I went to IKEA recently and could not resist to buy two of these awesome DIODER lights for 20 € each. One set consists of 4 bars with 9 RGB LEDs each, a power supply and a control unit to set the color. Of course there are also a bunch of cables and some accessories to attach the bars somewhere, so it’s quite a good deal after all. The bars can either be connected in a series but also in some sort of star topology.

The control unit allows you to set a fixed color using a rotary control or to switch between two programs that automatically change the color of the light over time. Honestly the whole thing turned out to be quite boring after a very short time, but still i love these RGB LED bars. The only consequent option was to decamp one of those control units to see what can be done with it, preferably finding a way to connect an Arduino to that damn thing.



A quick analysis reveals the following very simple structure of the unit. Note that you can also find some details in christian’s DIODER++ hack.


The four upper wires of the LED connector go directly into the LED bars, while W and GND are directly connected to the anode and cathode of the 12V power supply. R, B and G come from the MOSFET drains.

The voltage regulation generates a stable 5V voltage VDD to power the micro controller.

The voltage divider is physically connected to the rotary control and is used to generate the voltage for the analog input ANIN of the micro controller. Depending on that voltage, the LEDs will change their color.

The MOSFETs operate as switches here. Using the 5V from our micro controller output (PWMG, BWMR and PWMB) and a very low current, we can switch the 12V and the higher current of the power supply to the LEDs (R, B and G).

It’s the heart of the control unit: the micro controller. It reads the voltage ANIN and turns it into a color generating a three-channel PWM signal (PWMG, BWMR and PWMB) that drives our MOSFETs. Also the switches INS1, INS2 and INS3 are connected to the micro controller to turn it on or off and to select the automatic color changing programs.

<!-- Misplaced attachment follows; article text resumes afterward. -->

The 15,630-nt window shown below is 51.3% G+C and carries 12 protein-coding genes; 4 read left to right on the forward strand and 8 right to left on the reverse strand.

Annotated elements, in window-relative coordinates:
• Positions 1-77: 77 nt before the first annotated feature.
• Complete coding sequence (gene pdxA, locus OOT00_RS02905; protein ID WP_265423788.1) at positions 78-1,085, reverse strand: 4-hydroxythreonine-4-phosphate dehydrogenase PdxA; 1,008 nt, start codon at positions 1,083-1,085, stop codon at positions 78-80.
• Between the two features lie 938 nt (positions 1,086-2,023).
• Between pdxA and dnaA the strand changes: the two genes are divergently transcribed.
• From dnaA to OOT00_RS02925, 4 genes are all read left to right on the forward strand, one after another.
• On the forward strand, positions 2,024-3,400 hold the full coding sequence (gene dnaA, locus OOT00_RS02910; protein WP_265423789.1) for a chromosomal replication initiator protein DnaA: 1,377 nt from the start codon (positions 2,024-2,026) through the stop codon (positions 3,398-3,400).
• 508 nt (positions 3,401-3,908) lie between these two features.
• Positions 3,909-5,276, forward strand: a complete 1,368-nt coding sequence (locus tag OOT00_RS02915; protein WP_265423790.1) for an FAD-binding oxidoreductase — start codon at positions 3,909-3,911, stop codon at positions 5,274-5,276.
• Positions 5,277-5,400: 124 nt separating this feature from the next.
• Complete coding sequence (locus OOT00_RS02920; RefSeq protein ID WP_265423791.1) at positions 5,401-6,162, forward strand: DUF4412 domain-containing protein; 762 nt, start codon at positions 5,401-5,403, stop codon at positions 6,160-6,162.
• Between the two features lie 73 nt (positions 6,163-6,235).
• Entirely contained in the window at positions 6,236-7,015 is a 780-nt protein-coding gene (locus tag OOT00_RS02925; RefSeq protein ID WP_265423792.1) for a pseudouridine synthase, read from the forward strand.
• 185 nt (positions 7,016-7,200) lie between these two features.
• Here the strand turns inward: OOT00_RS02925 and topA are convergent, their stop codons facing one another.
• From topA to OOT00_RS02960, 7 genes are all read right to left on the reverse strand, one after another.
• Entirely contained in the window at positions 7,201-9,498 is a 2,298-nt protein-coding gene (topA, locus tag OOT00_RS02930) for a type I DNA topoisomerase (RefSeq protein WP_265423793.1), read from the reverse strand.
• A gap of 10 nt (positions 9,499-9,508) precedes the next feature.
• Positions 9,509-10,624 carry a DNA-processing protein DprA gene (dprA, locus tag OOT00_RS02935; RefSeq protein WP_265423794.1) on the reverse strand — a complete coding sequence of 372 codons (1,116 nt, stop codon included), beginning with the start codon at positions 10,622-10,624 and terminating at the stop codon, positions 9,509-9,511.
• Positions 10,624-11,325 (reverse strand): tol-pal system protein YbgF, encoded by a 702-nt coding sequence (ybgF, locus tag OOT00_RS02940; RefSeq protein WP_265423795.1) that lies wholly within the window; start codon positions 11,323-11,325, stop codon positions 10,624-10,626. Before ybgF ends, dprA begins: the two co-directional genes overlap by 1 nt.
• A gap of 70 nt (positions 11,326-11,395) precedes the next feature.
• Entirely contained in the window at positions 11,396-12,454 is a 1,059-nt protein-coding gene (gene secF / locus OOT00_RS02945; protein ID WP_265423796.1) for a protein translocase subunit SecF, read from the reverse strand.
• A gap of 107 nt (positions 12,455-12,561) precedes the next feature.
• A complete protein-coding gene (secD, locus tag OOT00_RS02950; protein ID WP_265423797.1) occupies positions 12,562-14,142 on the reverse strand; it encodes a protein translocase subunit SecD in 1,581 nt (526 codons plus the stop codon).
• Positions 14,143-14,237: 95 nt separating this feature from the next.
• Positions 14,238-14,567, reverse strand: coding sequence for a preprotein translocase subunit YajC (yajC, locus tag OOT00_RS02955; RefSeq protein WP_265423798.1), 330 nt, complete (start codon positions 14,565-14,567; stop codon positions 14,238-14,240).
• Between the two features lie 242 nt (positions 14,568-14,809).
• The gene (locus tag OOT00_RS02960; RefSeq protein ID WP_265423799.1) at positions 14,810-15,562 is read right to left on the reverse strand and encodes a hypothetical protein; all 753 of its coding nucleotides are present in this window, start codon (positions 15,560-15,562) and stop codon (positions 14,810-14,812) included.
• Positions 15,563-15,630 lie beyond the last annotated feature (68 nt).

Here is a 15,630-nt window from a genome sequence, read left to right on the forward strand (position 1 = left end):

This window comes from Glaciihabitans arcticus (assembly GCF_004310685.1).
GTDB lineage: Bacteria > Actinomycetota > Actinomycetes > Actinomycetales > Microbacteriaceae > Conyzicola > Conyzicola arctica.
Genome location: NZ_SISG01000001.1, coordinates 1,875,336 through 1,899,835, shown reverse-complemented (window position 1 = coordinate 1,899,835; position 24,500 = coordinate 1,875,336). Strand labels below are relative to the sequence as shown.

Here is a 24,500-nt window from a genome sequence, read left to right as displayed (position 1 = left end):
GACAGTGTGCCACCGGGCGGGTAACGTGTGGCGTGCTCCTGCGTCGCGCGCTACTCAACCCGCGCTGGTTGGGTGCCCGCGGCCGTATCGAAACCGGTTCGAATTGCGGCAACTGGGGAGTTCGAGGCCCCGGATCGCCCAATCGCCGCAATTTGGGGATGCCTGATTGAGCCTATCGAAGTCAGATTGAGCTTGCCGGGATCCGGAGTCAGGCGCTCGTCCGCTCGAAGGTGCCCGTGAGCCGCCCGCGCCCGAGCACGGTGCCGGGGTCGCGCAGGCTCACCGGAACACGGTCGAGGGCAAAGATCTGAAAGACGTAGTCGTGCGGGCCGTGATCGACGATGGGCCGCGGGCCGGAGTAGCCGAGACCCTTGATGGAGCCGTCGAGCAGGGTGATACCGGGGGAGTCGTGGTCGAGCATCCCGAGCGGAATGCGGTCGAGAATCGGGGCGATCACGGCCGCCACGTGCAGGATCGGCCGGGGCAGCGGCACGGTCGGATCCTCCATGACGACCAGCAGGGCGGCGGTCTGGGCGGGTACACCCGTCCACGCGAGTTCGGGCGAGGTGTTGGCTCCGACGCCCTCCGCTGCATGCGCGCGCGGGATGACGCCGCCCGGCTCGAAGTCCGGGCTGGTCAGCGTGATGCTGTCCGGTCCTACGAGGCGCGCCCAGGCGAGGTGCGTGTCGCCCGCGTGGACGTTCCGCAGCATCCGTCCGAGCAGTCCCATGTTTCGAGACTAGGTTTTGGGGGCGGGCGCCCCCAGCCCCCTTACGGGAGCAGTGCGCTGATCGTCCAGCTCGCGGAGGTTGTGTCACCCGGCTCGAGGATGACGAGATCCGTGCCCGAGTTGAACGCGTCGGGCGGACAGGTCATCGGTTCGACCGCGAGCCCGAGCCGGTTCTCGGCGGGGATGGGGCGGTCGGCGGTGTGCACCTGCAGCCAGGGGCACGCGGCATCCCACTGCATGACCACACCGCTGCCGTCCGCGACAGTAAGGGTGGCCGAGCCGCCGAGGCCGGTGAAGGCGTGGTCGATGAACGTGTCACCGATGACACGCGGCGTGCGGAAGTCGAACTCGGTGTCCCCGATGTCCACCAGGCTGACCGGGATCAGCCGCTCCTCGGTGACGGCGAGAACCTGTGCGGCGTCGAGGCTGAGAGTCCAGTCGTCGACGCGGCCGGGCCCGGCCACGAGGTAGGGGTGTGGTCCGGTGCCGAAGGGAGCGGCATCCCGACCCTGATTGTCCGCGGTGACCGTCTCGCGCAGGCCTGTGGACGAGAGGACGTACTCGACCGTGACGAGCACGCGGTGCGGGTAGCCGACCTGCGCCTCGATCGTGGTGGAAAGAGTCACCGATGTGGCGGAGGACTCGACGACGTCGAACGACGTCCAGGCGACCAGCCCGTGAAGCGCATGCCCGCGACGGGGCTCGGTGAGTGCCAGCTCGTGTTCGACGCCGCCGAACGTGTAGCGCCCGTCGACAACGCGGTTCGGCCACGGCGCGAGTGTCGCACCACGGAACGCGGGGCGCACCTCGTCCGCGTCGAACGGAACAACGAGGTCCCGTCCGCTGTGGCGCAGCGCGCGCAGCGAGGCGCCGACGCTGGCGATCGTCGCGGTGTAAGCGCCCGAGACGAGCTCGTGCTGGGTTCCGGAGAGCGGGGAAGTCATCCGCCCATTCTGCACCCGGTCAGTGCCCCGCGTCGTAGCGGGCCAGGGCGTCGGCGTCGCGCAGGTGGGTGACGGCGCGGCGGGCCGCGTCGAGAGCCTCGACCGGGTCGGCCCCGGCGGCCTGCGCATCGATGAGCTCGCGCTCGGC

To get a feeling for the operation point of the used LEDs and the power consumption, I measured different currents at full intensity on all channels (white). According to a label on the LED bar, one bar consumes 1.25W at 12V DC, which is about 104mA. The measures show that this is quite the case (I_W):

I_G (9 LEDs) = 20 mA
I_G (18 LEDs) = 40 mA
I_G (27 LEDs) = 60 mA

I_B (9 LEDs) = 27 mA
I_B (18 LEDs) = 55 mA
I_B (27 LEDs) = 78 mA

I_R (9 LEDs) = 53 mA
I_R (18 LEDs) = 100 mA
I_R (27 LEDs) = 145 mA

I_W (9 LEDs) = 100 mA
I_W (18 LEDs) = 200 mA
I_W (27 LEDs) = 300 mA
I_W (36 LEDs) = 390 mA
I_W (45 LEDs) = 480 mA
I_W (54 LEDs) = 560 mA
I_W (63 LEDs) = 635 mA
I_W (72 LEDs) = 710 mA

For the individual color channels, I only measured up to three LED bars (27 LEDs), but the DIODER comes with four of them (36 LEDs). I successfully ran 8 bars (72 LEDs) with the original power supply that is shipped with the DIODER. The voltage of the supply drops from 11.95V to 11.75V when there are 8 bars hooked-up, which is still okay since it is only specified to provide up to 420mA at 12V DC. However the power supply becomes very hot with 8 bars connected. You should not run it with 72 LEDs for such a long time!

Approach One: Only put the Micro Controller out of Work

The first and very simple approach to hack the control unit is to bypass the built-in micro controller and connect the PWM pins of an Arduino to the board. You can easily solder your own connectors to PWMG , PWMB and GND. Unfortunately there is no convenient way to do this for PWMR. However if you still plan to do so it should not be a big deal if you mess up the pin next to PWMR since it is unused.